Sunday, February 28, 2010

Movie with Abe: Cop Out

Cop Out
Directed by Kevin Smith
Released February 26, 2010

This is not the film it could have been, by any stretch of the imagination. Action-comedies featuring cops have succeeded sometimes in the past, with “Bad Boys” and “Rush Hour” standing out as good enough to earn an equally entertaining and funny sequel each. The combination of onetime action hero Bruce Willis and TV funnyman Tracy Morgan in a movie that was originally supposed to be titled “A Couple of Dicks” could have made for comedy gold, but so much went wrong. The movie contains maybe four to five laughs and little to no action, but that quick dismissal of the film as poor doesn’t give it the beating it deserves.

The actors are a major part of the problem. Bruce Willis, who hasn’t exactly made a good movie in the past few years, has completely lost the subtlety of his famous “Die Hard” character John McClane. Now he’s prone to slowly moving his eyes to indicate frustration and bouts of shouting to let all the annoyance boiling within him loose. It’s no surprise that he’d act this way when paired with Tracy Morgan, who is typically out of control and unhinged, playing no one other than himself. When Morgan actually tries to act in one scene, it’s a painful experience.

Shockingly, Willis and Morgan are not the oddest couple in the movie. That dishonor goes to Kevin Pollak (“The Usual Suspects”) and Adam Brody (“The O.C.”) as a rival team of detectives. The actors, besides being 22 years apart in age, should really be doing better things. Even the villain here is terrible. Guillermo Diaz, who played drug dealer Guillermo on the TV show “Weeds” (and not Sucre on “Prison Break,” as one hopelessly confused audience member proudly shouted out when he appeared on screen) has proven that he can play a bad guy. Yet here he dumbs it all down as if he was instructed to match the dismal and unfunny quality of the script.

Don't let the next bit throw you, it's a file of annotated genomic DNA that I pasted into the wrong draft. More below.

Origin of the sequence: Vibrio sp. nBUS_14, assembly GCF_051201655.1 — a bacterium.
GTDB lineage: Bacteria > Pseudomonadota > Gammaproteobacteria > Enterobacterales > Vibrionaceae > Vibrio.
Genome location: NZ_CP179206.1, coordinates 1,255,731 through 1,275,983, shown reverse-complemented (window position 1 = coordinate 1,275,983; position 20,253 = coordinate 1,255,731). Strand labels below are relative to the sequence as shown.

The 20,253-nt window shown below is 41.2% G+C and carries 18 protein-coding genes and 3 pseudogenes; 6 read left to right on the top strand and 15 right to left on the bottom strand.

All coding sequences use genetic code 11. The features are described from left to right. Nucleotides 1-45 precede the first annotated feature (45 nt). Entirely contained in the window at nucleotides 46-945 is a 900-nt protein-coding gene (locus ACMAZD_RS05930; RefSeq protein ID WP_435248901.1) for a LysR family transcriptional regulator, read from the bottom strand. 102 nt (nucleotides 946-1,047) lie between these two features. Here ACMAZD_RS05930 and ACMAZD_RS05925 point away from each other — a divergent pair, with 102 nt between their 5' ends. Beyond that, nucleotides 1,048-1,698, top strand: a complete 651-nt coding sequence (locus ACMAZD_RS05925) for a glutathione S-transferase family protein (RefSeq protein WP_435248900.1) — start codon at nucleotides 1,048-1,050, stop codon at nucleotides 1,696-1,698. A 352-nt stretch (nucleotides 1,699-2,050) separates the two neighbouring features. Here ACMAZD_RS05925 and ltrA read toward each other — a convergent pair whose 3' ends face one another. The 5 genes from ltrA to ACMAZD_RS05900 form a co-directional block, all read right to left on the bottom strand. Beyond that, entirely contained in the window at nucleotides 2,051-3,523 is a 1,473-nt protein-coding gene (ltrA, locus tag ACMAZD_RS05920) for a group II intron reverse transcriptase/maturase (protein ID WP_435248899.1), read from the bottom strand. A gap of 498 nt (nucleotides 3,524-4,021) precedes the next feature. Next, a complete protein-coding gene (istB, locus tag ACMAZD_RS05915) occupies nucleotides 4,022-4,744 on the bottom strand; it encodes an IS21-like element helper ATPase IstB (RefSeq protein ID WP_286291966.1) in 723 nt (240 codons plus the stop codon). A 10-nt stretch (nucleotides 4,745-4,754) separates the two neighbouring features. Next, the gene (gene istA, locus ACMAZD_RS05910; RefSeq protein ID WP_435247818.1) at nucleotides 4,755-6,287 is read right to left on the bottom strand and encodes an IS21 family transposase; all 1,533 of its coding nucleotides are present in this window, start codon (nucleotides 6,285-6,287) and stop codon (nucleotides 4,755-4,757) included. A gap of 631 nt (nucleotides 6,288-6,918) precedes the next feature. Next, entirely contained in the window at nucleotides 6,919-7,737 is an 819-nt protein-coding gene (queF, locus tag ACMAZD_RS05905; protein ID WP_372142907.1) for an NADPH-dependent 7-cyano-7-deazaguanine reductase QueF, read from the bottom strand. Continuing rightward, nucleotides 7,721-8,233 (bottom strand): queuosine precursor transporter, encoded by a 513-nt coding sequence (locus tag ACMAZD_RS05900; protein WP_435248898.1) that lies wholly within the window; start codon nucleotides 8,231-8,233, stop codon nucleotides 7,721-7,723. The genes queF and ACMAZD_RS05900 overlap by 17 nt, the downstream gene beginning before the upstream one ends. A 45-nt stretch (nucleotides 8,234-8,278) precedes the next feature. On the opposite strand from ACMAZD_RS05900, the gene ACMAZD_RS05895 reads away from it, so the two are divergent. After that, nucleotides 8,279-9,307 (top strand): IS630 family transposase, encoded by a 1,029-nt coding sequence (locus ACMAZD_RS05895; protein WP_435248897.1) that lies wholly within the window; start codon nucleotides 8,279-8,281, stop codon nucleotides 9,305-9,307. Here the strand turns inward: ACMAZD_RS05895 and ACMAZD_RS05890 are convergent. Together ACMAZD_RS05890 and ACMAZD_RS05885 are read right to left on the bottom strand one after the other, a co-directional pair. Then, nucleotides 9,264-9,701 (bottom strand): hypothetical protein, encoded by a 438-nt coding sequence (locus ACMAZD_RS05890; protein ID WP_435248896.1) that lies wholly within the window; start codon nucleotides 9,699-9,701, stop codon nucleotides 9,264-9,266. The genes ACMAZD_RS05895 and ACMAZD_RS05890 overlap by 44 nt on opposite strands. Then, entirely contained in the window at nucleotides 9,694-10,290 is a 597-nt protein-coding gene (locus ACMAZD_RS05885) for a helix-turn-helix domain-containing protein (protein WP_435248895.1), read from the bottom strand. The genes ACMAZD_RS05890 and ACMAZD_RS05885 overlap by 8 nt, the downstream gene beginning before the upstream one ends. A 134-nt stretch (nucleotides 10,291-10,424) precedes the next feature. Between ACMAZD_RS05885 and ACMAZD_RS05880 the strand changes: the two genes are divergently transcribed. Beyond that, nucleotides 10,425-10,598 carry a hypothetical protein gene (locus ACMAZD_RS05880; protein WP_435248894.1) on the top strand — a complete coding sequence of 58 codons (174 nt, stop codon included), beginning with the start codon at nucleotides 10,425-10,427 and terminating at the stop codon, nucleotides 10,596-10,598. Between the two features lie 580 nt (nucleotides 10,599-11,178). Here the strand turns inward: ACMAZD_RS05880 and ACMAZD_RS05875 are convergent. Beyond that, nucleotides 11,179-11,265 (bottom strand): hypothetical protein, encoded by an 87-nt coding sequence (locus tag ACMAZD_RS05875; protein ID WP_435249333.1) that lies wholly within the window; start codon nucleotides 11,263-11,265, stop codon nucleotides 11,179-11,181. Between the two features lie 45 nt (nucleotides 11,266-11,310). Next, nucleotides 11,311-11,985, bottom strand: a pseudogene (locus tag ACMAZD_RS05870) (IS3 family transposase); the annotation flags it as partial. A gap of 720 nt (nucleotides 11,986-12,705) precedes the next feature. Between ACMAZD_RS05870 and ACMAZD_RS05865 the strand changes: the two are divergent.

Though it didn’t have to be excellent, the plot is hopelessly inane and so predictably stupid. The end credits offer a stunning reminder that this is Kevin Smith’s work, an association which will undoubtedly serve as a black mark on his resume going forward. There’s no reason this film had to be this bad, and the pairing of Willis and Morgan alone should have been mildly amusing. This is one of those cases where the bits in the trailer aren’t just the only funny parts in the movie, but they’re not even funny in the movie. Perhaps Smith should have hired an editor other than himself, because the trailer spliced together the same material in an infinitely funnier manner. That comparison holds true for the entire film, and watching the trailer over and over forty-three times to mimic the runtime of the movie is likely to be a more enjoyable experience.


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